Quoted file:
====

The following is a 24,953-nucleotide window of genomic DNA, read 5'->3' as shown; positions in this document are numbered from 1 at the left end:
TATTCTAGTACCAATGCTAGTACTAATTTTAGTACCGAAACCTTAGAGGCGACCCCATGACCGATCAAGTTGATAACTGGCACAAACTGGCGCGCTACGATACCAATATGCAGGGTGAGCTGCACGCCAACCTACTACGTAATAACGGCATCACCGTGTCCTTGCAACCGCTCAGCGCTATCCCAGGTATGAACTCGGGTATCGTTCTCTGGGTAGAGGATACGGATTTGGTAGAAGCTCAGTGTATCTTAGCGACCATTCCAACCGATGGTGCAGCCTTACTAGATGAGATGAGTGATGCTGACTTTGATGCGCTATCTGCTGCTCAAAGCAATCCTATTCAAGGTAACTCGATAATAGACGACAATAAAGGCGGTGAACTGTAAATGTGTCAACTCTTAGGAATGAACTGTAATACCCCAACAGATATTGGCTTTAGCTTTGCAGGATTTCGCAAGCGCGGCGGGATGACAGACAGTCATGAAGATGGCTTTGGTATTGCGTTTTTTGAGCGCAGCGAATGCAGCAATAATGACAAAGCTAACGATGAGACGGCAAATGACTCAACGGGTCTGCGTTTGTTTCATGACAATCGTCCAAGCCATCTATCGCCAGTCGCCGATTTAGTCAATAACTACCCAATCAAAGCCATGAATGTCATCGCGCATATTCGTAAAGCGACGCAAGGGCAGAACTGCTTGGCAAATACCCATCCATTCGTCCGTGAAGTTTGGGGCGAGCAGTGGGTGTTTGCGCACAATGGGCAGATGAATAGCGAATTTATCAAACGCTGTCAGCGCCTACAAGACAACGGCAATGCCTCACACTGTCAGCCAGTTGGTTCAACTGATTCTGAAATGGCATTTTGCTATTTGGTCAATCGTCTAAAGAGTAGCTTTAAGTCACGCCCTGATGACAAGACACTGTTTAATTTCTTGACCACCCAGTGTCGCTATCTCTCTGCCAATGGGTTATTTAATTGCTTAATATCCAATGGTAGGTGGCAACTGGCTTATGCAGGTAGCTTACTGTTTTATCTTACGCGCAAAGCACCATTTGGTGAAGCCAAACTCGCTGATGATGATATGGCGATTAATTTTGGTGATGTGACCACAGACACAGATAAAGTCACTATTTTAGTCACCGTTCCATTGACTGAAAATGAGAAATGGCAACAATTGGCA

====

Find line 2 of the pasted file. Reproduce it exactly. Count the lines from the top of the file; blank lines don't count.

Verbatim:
TATTCTAGTACCAATGCTAGTACTAATTTTAGTACCGAAACCTTAGAGGCGACCCCATGACCGATCAAGTTGATAACTGGCACAAACTGGCGCGCTACGATACCAATATGCAGGGTGAGCTGCACGCCAACCTACTACGTAATAACGGCATCACCGTGTCCTTGCAACCGCTCAGCGCTATCCCAGGTATGAACTCGGGTATCGTTCTCTGGGTAGAGGATACGGATTTGGTAGAAGCTCAGTGTATCTTAGCGACCATTCCAACCGATGGTGCAGCCTTACTAGATGAGATGAGTGATGCTGACTTTGATGCGCTATCTGCTGCTCAAAGCAATCCTATTCAAGGTAACTCGATAATAGACGACAATAAAGGCGGTGAACTGTAAATGTGTCAACTCTTAGGAATGAACTGTAATACCCCAACAGATATTGGCTTTAGCTTTGCAGGATTTCGCAAGCGCGGCGGGATGACAGACAGTCATGAAGATGGCTTTGGTATTGCGTTTTTTGAGCGCAGCGAATGCAGCAATAATGACAAAGCTAACGATGAGACGGCAAATGACTCAACGGGTCTGCGTTTGTTTCATGACAATCGTCCAAGCCATCTATCGCCAGTCGCCGATTTAGTCAATAACTACCCAATCAAAGCCATGAATGTCATCGCGCATATTCGTAAAGCGACGCAAGGGCAGAACTGCTTGGCAAATACCCATCCATTCGTCCGTGAAGTTTGGGGCGAGCAGTGGGTGTTTGCGCACAATGGGCAGATGAATAGCGAATTTATCAAACGCTGTCAGCGCCTACAAGACAACGGCAATGCCTCACACTGTCAGCCAGTTGGTTCAACTGATTCTGAAATGGCATTTTGCTATTTGGTCAATCGTCTAAAGAGTAGCTTTAAGTCACGCCCTGATGACAAGACACTGTTTAATTTCTTGACCACCCAGTGTCGCTATCTCTCTGCCAATGGGTTATTTAATTGCTTAATATCCAATGGTAGGTGGCAACTGGCTTATGCAGGTAGCTTACTGTTTTATCTTACGCGCAAAGCACCATTTGGTGAAGCCAAACTCGCTGATGATGATATGGCGATTAATTTTGGTGATGTGACCACAGACACAGATAAAGTCACTATTTTAGTCACCGTTCCATTGACTGAAAATGAGAAATGGCAACAATTGGCA